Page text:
A general list of required response equipment was next.  This included:  personal HT’s and mobile radios, go-bags and safety equipment, both ARES communications vans, helicopter LZ equipment bags, map books, a portable generator and even making sure our hazardous material identification app was up to date on cell phones.  A list of assignments included: radio operators, LZ teams, evacuation planning personnel, ARES communication van staff, including scribes, windshield survey teams, net control operators and an ARES command officer.

Finally, the team included a couple of possible “inserts” to be added if time allows.  These would include 10 meter / 6 meter ground wave communication tests, UHF/VHF crossband tests on our local repeater, simplex relays using HT’s and even a minor medical response for an injured ARES team member.  The ARES staff will refine this disaster scenario at our coffee meetings over the next two weeks and we should be ready to deal with a short – two hour – disaster exercise at our next meeting.

Our next ARES training session will be Monday, October 21st.  We’ll begin the exercise with a “tone out” using our Telegram alert system.  Team members will check into the net control and will be sent to the deployment area at the Mt. View Baptist Church.  There, everyone will receive a short safety briefing, an incident action plan summary, and frequency / personnel assignments.  We will check all our equipment and see if we can help save our community from this disaster.  Even though this is a short field exercise, it will allow us to test critical response systems and short of a torrential downpour that evening, it should be fun.  But perhaps our team member John, AD6KT, is right.  His motto is “If it ain’t raining, it ain’t training”.


Do We Have Hurricanes In the Pacific Northwest? Yes We Do!

By the time people in the Pacific Northwest woke up on Friday, October 12, 1962, “Freda” had been on the move for some time.  She formed as a typhoon 500 miles west of Wake Island in the central Pacific Ocean a week earlier.  As she moved north into colder waters  and interacted with the jet stream, Freda became an extratropical cyclone.  Freda arrived in Northern California as winds pushed her ashore, delaying some games in the 1962 World Series between the San Francisco Giants and the New York Yankees.

Freda officially became “Hurricane Freda” when she touched landfall in the United States.  Hurricanes, cyclones and typhoons are basically the same types of storms, often labelled differently by their windspeed .  Storms in the Atlantic Ocean are usually identified as hurricanes with the storms in the Pacific Ocean called typhoons or cyclones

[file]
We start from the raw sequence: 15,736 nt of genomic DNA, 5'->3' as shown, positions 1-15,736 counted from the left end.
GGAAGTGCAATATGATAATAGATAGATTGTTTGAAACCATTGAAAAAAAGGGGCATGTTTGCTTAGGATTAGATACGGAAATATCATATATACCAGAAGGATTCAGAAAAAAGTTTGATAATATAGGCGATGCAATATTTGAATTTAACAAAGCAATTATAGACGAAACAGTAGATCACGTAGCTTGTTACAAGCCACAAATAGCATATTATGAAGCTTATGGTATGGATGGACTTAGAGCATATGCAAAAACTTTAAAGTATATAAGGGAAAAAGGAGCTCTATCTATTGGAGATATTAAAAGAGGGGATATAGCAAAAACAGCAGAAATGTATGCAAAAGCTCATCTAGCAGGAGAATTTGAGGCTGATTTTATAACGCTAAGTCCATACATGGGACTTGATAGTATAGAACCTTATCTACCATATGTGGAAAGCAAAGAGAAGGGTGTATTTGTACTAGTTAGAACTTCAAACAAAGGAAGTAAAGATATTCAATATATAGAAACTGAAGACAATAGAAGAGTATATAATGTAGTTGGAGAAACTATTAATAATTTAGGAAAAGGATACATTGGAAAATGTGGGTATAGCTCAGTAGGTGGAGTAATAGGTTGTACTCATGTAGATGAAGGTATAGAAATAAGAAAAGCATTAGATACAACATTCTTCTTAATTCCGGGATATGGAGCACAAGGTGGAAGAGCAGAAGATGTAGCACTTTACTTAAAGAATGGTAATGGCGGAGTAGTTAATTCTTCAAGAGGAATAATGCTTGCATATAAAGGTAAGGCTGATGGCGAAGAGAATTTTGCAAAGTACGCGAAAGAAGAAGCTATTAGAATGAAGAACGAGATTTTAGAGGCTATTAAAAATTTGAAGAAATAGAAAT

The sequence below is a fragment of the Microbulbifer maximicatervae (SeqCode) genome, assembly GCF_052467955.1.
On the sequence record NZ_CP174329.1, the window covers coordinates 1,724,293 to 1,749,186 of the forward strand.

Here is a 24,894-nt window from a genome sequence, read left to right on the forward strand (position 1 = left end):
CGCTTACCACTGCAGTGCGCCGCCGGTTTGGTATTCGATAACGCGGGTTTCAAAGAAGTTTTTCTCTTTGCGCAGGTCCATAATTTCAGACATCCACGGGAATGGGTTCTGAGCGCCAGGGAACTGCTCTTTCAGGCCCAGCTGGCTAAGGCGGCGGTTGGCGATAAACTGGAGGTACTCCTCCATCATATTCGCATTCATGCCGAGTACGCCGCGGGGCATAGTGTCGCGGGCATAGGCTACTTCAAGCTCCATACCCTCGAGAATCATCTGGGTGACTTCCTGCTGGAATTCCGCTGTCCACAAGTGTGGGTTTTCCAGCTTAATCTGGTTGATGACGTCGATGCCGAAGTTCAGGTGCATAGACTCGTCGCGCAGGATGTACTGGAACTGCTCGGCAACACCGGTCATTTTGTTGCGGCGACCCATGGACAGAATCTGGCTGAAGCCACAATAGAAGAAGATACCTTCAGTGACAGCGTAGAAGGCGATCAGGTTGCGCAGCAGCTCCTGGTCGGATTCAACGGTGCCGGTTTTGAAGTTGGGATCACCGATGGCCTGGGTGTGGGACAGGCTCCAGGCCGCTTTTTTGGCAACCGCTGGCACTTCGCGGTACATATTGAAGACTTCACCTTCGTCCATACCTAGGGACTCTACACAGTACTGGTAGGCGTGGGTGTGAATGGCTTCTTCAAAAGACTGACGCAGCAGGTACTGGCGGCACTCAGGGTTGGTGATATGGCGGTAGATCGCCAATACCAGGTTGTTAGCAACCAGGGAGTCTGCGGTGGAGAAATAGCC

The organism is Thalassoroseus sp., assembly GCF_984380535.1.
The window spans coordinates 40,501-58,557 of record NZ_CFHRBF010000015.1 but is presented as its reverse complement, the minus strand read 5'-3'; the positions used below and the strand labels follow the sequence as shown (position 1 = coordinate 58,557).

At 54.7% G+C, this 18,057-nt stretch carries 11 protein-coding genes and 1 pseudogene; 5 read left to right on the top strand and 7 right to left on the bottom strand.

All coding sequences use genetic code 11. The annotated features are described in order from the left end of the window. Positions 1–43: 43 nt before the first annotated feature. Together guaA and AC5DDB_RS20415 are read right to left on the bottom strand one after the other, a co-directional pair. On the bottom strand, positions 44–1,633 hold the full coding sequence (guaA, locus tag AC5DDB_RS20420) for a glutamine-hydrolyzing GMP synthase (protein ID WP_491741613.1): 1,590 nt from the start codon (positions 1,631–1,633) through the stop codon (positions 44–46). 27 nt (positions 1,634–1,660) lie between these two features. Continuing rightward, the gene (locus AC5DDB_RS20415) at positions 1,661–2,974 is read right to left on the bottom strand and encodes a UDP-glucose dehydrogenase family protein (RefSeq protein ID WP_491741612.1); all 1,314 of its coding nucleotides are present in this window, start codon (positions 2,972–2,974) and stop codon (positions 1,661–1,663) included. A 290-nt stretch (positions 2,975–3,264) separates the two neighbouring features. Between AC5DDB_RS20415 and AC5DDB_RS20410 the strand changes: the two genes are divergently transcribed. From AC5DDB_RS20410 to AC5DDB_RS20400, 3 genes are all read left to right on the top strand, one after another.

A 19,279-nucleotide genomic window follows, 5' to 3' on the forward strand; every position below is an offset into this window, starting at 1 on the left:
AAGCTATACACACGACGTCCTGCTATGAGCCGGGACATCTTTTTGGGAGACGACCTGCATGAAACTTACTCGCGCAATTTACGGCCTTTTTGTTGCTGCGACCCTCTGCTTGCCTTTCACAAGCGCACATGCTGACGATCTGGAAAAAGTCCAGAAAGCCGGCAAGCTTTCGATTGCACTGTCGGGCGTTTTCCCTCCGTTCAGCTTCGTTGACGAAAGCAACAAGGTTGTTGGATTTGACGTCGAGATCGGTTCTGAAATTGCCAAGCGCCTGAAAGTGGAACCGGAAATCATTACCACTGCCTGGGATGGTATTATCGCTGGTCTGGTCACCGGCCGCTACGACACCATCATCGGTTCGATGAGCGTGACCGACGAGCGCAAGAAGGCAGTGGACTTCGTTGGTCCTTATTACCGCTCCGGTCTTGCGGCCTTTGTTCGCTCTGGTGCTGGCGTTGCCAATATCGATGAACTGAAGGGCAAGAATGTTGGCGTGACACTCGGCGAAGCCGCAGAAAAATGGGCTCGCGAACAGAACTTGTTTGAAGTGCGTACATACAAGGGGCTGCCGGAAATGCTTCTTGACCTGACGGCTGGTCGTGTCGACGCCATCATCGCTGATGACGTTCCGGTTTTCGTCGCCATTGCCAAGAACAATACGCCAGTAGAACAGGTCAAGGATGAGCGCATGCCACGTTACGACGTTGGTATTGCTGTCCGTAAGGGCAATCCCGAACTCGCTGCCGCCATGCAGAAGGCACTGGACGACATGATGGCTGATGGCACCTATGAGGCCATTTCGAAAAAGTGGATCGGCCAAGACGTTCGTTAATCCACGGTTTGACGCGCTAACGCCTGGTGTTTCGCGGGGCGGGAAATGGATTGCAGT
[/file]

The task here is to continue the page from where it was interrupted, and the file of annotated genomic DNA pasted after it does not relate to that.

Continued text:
Now on land, Hurricane Freda hooked straight north as she moved into southwest Oregon, bringing a pressure which would be equivalent to a Category 3 hurricane on the Saffir-Simpson hurricane scale.  As Friday, October 12th dawned, few in the Pacific Northwest were aware of what the day would bring.  Oregon’s Cape Blanco soon measured wind gusts at 145 miles per hour while the Naselle Radar Station in the Willapa Hills of southwest Washington logged winds of 160 miles per hour.  Wind gusts in Portland, Oregon reached 116 mph, while Olympia officially measured 88mph.

Those living in eastern Washington experienced damaging high winds as well.  When the roof blew off a neighbor’s house where I lived in the town of Sunnyside in the Yakima Valley, my mother hustled me into a basement room with no windows for the next few hour.  Damaging winds reached as far inland as Spokane.

At lease 46 fatalities were attributed to Freda, more than for any other Pacific Northwest weather event.  Injuries went into the hundreds.  In less than 12 hours, more than 11 billion board feet of timber was blown down in northern California, Oregon and Washington.  Estimates put the dollar damage at over $2 Billion in today’s dollars.  The Metropolitan Life Insurance company named the Columbus Day Storm the nation’s worst natural disaster of 1962 as Hurricane Freda was labelled as the “most powerful extratropical cyclone recorded in the U.S in the 20th century.”

Few places in the United States are immune to natural disasters and the Pacific Northwest is no exception.  While wildfires, floods and earthquakes occur more often, we manage to get a volcanic eruption and even the occasional hurricane from time to time.  The next time someone tells you we don’t get hurricanes in the Pacific Northwest, relate the story of Hurricane Freda.  For a little kid hustled into the basement after witnessing the neighbor’s roof blown off their house, it was an experience never to be forgotten.